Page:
There’s been a lot of media attention on the prevalent racism, sexism and economic divides existing in our country today–particularly the inequalities we are seeing in the technology industry. In marketing alone, men are almost twice as likely as women to be a director, and over four times more likely to be CEO or Managing Director. On the content side, only 19% of advertisements target minority groups. But we are seeing that when we create inclusive material, it resonates. Case-in-point, look at the box office success of Black Panther (#1) and Crazy Rich Asians (#11). And we won’t soon forget the Nike ads with Colin Kapernick, Serena Williams and Caster Semenya, which featured brown faces — and helped add $6B to Nike’s market cap.
So how can corporate leaders go from being a company that reacts to diversity issues, to taking initiative to solve challenges before they happen, and see opportunities before their competitors?
At my company Truss, we take an infrastructure-first approach to diversity and inclusion. In other words, we think about the interaction between systems, software and people required to achieve measurable and sustainable progress. Unlike the days when mandating a training video was thought to be a simple solution, we know that D&I is a complex issue and requires new strategies.
Start with purpose, and align your D&I initiatives with your business goals. Whether you want to connect with customers and avoid embarrassing tone-deaf marketing campaigns, or develop insightful products that require a great research and development team, D&I needs to advance your business. We know from many studies that diverse teams (especially leadership teams) have better business performance.
At Truss, we have explicit values and expectations for how we serve our clients and customers. Diverse perspectives based on race, class, orientation, age, country of origin as well as skill sets enable us to solve a wide variety of challenges — from making smart breast pumps to helping millions access healthcare. We had a headstart since our founding team is diverse, but continued focus has enabled us to sustain an engineering team that is between 40-50% women.
Shift your mindset. If you’re new to D&I or have a homogeneous team, the first order of business is adopting a beginner’s mind and be open to learning. Send your teams into the market, into neighborhoods, through your business networks, and listen to what others outside of the majority group care about. Fair warning: you’re likely to feel humbled and awkward. Good — that might mean that people are being candid with you. The benefit is that if you keep showing up, people will trust that you take their perspectives seriously. Being inclusive isn’t restricted to recruiting initiatives focusing on a particular demographic, it’s fostering inclusion through company culture.
Next is to adopt an experimental mindset to test your hypotheses — whether it’s how to recruit more senior women leaders to create a new product for the Latinx market. I’ve run many experiments, like retweeting primarily women on Twitter for several months (using Nuzzel and Proporti.onl as filtering and measuring tools) for several months. Our company experimented by asking recruits whether they prefer to be addressed he/him, she/her, or they/them in their phone screen. Not only is this a low-risk, fast way to learn, but it also starts to model behavior for others in your professional network.
But in order for these experiments to accelerate the evolution of a company to be more inclusive, leaders need to take a page from software engineering and build infrastructure. Create systems that enable experiments that show results to be sustained and repeated across the entire organization.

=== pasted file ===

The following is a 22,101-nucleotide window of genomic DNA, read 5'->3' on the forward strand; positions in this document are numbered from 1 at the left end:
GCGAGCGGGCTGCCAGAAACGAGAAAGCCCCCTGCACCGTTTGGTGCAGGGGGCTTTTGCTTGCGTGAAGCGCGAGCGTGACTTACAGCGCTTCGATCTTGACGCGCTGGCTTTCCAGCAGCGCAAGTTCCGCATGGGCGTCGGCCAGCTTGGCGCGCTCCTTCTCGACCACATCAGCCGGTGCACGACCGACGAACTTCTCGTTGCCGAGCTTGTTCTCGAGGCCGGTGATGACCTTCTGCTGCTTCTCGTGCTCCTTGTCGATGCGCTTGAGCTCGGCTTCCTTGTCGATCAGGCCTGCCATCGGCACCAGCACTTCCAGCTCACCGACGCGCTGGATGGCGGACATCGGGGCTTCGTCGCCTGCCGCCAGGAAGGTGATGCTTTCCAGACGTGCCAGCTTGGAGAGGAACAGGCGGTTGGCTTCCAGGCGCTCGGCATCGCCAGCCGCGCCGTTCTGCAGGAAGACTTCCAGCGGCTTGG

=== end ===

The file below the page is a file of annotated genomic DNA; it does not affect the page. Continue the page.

Start with policies — are they updated with inclusive pronouns? Do you have parental leave or just maternal leave? Do you have a code of conduct for conferences you host — or even better, a pledge for having at least one underrepresented person on every panel where your employees are speaking? Policies are incentives to change the behavior of employees, partners, funders and customers — and in so doing, become influential in their domain. A great resource for updating policies is Project Include — my company Truss was in their inaugural cohort and it’s an invaluable resource.
For example, compensation policy and practice is a critical piece of D&I infrastructure. My co-founders and I wanted to address the salary gap between men and women. We researched contributing factors, from unconscious bias in recruiting to differences in negotiation strategy — even for companies who intend to be fair and unbiased.
We decided to meet the problem head on by making salaries internally transparent. Over nine months, we leveled all positions, communicated and surveyed our employees, and then published all salaries. It eliminates unintentional discrepancies, and for both new and old employees, the clarity far outweighs awkwardness.
Measuring and reporting systems are a critical piece of infrastructure. A business wouldn’t exist for long if it couldn’t measure sales or customers, but too many D&I initiatives lack real, actionable measurements. There are many companies that have advocated for diversity and inclusion, but far fewer publish measurements like Salesforce in their annual report on the “journey to equality.”
How much time and budget are you allocating, in which initiative, for which results? Have you surveyed your employees before and after to learn whether the policies have had the desired effect? For example, diversifying your leadership group is challenging work — I know first hand — but the next action to take is straightforward. Measure, then commit to getting better.
Ultimately, your infrastructure — if aligned with your purpose — accelerates the outcomes you want and creates friction for behaviors you want to avoid.
Don’t wait for inspiration. Show up, step up, and do the work. It will come.